10 September 2009

163 grams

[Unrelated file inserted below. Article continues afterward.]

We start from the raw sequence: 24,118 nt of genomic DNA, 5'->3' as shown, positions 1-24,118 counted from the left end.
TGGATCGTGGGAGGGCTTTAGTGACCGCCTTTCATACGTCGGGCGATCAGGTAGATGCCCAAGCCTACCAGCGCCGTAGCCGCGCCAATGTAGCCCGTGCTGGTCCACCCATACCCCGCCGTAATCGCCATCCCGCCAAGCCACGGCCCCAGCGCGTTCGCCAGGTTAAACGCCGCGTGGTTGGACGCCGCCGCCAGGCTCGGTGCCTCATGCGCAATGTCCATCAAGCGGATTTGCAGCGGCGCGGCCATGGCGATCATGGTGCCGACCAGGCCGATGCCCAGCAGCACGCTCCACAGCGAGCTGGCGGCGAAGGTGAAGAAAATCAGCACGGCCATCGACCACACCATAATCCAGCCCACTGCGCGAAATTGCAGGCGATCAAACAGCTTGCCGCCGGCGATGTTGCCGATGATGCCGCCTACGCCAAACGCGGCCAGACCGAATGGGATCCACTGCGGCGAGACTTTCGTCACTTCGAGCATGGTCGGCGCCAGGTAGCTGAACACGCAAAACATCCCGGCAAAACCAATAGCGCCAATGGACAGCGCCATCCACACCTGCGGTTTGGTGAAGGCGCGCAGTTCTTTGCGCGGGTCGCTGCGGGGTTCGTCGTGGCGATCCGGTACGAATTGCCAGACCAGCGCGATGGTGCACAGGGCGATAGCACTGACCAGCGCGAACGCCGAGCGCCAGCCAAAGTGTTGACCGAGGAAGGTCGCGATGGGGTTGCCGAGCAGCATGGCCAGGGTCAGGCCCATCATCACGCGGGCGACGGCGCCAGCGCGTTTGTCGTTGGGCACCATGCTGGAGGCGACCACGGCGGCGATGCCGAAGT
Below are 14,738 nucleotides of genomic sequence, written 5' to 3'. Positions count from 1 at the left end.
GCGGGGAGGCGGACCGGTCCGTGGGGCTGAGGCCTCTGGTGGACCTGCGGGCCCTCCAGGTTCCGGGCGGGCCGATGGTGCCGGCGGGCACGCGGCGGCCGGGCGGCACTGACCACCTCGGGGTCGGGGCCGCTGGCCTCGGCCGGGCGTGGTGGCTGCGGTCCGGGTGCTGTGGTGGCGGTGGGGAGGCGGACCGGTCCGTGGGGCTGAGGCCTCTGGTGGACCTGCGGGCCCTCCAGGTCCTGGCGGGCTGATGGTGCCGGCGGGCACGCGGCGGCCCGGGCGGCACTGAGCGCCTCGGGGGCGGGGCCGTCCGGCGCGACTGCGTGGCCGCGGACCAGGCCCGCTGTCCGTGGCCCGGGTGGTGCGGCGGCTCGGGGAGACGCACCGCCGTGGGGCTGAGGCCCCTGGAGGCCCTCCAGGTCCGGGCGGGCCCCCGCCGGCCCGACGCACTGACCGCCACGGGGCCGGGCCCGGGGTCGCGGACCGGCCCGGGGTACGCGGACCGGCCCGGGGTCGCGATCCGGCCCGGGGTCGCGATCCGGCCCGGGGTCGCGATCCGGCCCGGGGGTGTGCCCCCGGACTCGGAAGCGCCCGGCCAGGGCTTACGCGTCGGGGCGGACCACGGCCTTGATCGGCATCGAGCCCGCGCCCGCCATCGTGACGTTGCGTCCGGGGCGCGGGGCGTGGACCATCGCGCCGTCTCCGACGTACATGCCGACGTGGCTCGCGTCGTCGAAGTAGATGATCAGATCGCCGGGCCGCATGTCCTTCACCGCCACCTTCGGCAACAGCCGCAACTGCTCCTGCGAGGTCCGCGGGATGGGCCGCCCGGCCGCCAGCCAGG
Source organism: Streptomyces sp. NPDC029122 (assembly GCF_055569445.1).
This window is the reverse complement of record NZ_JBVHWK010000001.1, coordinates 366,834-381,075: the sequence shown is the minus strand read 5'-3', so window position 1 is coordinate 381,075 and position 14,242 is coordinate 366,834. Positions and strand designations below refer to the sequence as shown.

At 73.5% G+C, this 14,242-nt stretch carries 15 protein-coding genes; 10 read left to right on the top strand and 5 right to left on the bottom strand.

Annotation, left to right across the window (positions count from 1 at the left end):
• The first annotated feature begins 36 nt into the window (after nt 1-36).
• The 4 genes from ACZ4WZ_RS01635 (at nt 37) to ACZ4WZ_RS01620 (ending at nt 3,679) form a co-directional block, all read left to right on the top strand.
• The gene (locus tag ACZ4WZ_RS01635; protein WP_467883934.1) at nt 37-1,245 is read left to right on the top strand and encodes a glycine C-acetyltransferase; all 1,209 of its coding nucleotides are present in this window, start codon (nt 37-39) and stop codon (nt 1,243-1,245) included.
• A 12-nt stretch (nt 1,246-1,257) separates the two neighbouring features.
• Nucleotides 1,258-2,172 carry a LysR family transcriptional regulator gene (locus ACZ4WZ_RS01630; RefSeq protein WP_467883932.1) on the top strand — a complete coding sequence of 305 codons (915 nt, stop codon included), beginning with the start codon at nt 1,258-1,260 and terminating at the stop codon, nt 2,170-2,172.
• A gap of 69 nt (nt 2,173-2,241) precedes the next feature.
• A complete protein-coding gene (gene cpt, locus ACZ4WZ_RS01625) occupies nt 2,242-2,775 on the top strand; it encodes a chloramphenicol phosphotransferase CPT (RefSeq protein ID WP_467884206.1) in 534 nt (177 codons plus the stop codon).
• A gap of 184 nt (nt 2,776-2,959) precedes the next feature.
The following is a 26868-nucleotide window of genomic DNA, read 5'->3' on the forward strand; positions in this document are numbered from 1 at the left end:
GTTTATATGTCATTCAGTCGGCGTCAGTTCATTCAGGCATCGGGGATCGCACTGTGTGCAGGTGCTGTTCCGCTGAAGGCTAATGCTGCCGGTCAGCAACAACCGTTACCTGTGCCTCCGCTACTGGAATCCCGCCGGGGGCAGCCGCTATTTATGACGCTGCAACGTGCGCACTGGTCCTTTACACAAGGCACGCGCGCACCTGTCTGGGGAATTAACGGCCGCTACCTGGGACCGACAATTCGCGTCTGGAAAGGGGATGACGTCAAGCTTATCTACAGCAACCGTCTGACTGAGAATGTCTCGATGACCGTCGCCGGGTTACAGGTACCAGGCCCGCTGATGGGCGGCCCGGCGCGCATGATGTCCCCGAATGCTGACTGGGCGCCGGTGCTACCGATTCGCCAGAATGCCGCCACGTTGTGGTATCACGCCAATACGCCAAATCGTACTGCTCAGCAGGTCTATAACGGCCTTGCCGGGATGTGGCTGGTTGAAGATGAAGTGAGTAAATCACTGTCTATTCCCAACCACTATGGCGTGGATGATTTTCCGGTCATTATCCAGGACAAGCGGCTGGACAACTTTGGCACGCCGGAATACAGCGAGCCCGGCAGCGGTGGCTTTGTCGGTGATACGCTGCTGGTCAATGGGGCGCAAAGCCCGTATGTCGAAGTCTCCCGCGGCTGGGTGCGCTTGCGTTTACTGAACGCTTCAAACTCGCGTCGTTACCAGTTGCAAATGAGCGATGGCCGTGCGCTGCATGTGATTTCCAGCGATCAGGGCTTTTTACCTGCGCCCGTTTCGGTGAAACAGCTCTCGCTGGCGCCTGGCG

The CLIQ phone was Motorola’s first Android-based handset and was available exclusively through T-Mobile in US market. Elsewhere it was marketed as the DEXT. When it was launched, Motorola announced that it had secured deals to sell the phone with Orange (UK and France), Telefonica (Spain), and America Moviles (various Latin American markets). It was a qwerty side-slider with a 3.1-inch touch screen, HSDPA, Wi-Fi, a five-megapixel camera, AGPS and an accelerometer. It supported a suite of Google services (Gmail, Maps, Marketplace, Search, Talk and YouTube) and had a WebKit-based browser. A notable feature of the phone was a Motorola logo that was in the middle of the metal area behind the display which became visible and lit up when the keyboard was opened. The lighting effect on the qwerty keyboard was also innovative as it had two independent backlights, one that illuminated the main keys and a further light that activated when the ALT key was pressed. This meant that there was progressive lighting available on the keyboard, so in low-light the keyboard was not overwhelmingly bright. The phone coincided with the launch of Motoblur, a new user interface and service platform which ran on top of the Android operating system on the CLIQ/DEXT. Motoblur integrated social networking, messaging and web services. It also allowed users to synchronise contacts, updates, and messaging applications from multiple sources into single views. Motorola’s Motoblur was as similar approach to the efforts of rival HTC with its Sense UI but also had a network element with users’ information been aggregated in the cloud and then shared with the phone. The Motorola CLIQ/DEXT was initially well received but it suffered from performance issues which were not helped by having to drive the Motoblur user interface on top of Android. Its relatively small 3.1-inch display also made it challenging to keep track of all the different information presented in the widgets aggregating content on the screen. It seems likely that Motorola recognised these shortcomings but felt the CLIQ/DEXT was critical to re-establishing its struggling mobile phone business as well as being an important device to get a foothold in the Android devices space.